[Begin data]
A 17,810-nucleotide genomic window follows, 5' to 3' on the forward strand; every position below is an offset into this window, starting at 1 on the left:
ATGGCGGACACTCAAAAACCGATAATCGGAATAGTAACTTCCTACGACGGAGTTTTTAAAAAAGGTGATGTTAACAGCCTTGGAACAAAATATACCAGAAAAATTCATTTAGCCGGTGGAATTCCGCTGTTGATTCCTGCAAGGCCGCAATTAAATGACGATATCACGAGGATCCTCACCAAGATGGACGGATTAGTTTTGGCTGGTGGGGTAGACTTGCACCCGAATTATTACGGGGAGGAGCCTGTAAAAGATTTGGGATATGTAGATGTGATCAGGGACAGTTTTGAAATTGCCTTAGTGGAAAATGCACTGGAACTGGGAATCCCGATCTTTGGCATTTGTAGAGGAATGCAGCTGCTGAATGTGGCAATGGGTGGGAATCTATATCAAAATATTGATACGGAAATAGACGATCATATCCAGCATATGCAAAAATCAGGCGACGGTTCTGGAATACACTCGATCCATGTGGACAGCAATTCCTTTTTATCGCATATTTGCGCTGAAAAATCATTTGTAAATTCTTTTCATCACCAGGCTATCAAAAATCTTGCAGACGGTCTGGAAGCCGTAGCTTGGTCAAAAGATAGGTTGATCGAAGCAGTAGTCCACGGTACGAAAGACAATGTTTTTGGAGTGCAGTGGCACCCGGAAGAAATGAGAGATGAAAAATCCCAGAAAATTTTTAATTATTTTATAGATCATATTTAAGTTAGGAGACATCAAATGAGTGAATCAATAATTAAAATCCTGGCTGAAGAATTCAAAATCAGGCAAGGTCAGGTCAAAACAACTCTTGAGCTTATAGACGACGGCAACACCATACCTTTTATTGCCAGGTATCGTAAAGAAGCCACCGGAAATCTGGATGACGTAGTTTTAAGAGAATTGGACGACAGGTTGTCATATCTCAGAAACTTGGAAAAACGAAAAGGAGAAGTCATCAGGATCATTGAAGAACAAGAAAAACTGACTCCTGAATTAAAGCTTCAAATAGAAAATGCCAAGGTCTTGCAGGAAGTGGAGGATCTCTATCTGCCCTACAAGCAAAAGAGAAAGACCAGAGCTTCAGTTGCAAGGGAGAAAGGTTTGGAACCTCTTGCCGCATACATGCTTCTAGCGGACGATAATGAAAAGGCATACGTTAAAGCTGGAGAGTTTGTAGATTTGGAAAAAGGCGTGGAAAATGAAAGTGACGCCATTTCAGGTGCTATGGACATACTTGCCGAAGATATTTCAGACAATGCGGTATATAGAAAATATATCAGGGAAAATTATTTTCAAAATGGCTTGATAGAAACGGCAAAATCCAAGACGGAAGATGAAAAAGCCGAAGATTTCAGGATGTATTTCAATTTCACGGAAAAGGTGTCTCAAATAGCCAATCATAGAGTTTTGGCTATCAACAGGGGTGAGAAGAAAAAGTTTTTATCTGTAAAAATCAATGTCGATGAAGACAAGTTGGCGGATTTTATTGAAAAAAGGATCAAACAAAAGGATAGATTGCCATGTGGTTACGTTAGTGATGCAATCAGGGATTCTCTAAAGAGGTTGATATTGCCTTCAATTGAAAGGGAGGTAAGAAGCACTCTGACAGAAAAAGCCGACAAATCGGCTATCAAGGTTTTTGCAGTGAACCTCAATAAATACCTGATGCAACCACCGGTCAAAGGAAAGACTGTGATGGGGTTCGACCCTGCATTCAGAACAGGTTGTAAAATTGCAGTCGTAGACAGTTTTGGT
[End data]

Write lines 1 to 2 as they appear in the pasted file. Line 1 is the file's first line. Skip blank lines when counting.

A 17,810-nucleotide genomic window follows, 5' to 3' on the forward strand; every position below is an offset into this window, starting at 1 on the left:
ATGGCGGACACTCAAAAACCGATAATCGGAATAGTAACTTCCTACGACGGAGTTTTTAAAAAAGGTGATGTTAACAGCCTTGGAACAAAATATACCAGAAAAATTCATTTAGCCGGTGGAATTCCGCTGTTGATTCCTGCAAGGCCGCAATTAAATGACGATATCACGAGGATCCTCACCAAGATGGACGGATTAGTTTTGGCTGGTGGGGTAGACTTGCACCCGAATTATTACGGGGAGGAGCCTGTAAAAGATTTGGGATATGTAGATGTGATCAGGGACAGTTTTGAAATTGCCTTAGTGGAAAATGCACTGGAACTGGGAATCCCGATCTTTGGCATTTGTAGAGGAATGCAGCTGCTGAATGTGGCAATGGGTGGGAATCTATATCAAAATATTGATACGGAAATAGACGATCATATCCAGCATATGCAAAAATCAGGCGACGGTTCTGGAATACACTCGATCCATGTGGACAGCAATTCCTTTTTATCGCATATTTGCGCTGAAAAATCATTTGTAAATTCTTTTCATCACCAGGCTATCAAAAATCTTGCAGACGGTCTGGAAGCCGTAGCTTGGTCAAAAGATAGGTTGATCGAAGCAGTAGTCCACGGTACGAAAGACAATGTTTTTGGAGTGCAGTGGCACCCGGAAGAAATGAGAGATGAAAAATCCCAGAAAATTTTTAATTATTTTATAGATCATATTTAAGTTAGGAGACATCAAATGAGTGAATCAATAATTAAAATCCTGGCTGAAGAATTCAAAATCAGGCAAGGTCAGGTCAAAACAACTCTTGAGCTTATAGACGACGGCAACACCATACCTTTTATTGCCAGGTATCGTAAAGAAGCCACCGGAAATCTGGATGACGTAGTTTTAAGAGAATTGGACGACAGGTTGTCATATCTCAGAAACTTGGAAAAACGAAAAGGAGAAGTCATCAGGATCATTGAAGAACAAGAAAAACTGACTCCTGAATTAAAGCTTCAAATAGAAAATGCCAAGGTCTTGCAGGAAGTGGAGGATCTCTATCTGCCCTACAAGCAAAAGAGAAAGACCAGAGCTTCAGTTGCAAGGGAGAAAGGTTTGGAACCTCTTGCCGCATACATGCTTCTAGCGGACGATAATGAAAAGGCATACGTTAAAGCTGGAGAGTTTGTAGATTTGGAAAAAGGCGTGGAAAATGAAAGTGACGCCATTTCAGGTGCTATGGACATACTTGCCGAAGATATTTCAGACAATGCGGTATATAGAAAATATATCAGGGAAAATTATTTTCAAAATGGCTTGATAGAAACGGCAAAATCCAAGACGGAAGATGAAAAAGCCGAAGATTTCAGGATGTATTTCAATTTCACGGAAAAGGTGTCTCAAATAGCCAATCATAGAGTTTTGGCTATCAACAGGGGTGAGAAGAAAAAGTTTTTATCTGTAAAAATCAATGTCGATGAAGACAAGTTGGCGGATTTTATTGAAAAAAGGATCAAACAAAAGGATAGATTGCCATGTGGTTACGTTAGTGATGCAATCAGGGATTCTCTAAAGAGGTTGATATTGCCTTCAATTGAAAGGGAGGTAAGAAGCACTCTGACAGAAAAAGCCGACAAATCGGCTATCAAGGTTTTTGCAGTGAACCTCAATAAATACCTGATGCAACCACCGGTCAAAGGAAAGACTGTGATGGGGTTCGACCCTGCATTCAGAACAGGTTGTAAAATTGCAGTCGTAGACAGTTTTGGT